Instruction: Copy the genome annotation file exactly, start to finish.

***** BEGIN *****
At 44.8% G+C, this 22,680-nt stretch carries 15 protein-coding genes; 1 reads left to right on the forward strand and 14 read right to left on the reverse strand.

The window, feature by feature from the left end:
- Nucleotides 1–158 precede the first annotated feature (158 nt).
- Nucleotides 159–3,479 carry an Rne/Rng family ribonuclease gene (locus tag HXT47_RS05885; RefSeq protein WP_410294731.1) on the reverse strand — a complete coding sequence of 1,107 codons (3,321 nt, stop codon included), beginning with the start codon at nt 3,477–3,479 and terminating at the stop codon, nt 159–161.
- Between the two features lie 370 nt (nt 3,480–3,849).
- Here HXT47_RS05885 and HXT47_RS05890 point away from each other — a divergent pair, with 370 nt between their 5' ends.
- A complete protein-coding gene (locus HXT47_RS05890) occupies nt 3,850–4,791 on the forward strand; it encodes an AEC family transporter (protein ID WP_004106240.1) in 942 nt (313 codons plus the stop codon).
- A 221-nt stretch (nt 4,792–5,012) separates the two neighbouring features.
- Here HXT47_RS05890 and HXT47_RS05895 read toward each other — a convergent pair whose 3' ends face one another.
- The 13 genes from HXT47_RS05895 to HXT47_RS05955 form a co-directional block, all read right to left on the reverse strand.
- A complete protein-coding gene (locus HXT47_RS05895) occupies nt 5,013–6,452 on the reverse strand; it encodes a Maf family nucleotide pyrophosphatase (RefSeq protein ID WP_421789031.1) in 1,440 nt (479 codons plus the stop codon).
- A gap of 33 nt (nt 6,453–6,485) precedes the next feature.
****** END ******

At 44.8% G+C, this 22,680-nt stretch carries 15 protein-coding genes; 1 reads left to right on the forward strand and 14 read right to left on the reverse strand.

The window, feature by feature from the left end:
- Nucleotides 1–158 precede the first annotated feature (158 nt).
- Nucleotides 159–3,479 carry an Rne/Rng family ribonuclease gene (locus tag HXT47_RS05885; RefSeq protein WP_410294731.1) on the reverse strand — a complete coding sequence of 1,107 codons (3,321 nt, stop codon included), beginning with the start codon at nt 3,477–3,479 and terminating at the stop codon, nt 159–161.
- Between the two features lie 370 nt (nt 3,480–3,849).
- Here HXT47_RS05885 and HXT47_RS05890 point away from each other — a divergent pair, with 370 nt between their 5' ends.
- A complete protein-coding gene (locus HXT47_RS05890) occupies nt 3,850–4,791 on the forward strand; it encodes an AEC family transporter (protein ID WP_004106240.1) in 942 nt (313 codons plus the stop codon).
- A 221-nt stretch (nt 4,792–5,012) separates the two neighbouring features.
- Here HXT47_RS05890 and HXT47_RS05895 read toward each other — a convergent pair whose 3' ends face one another.
- The 13 genes from HXT47_RS05895 to HXT47_RS05955 form a co-directional block, all read right to left on the reverse strand.
- A complete protein-coding gene (locus HXT47_RS05895) occupies nt 5,013–6,452 on the reverse strand; it encodes a Maf family nucleotide pyrophosphatase (RefSeq protein ID WP_421789031.1) in 1,440 nt (479 codons plus the stop codon).
- A gap of 33 nt (nt 6,453–6,485) precedes the next feature.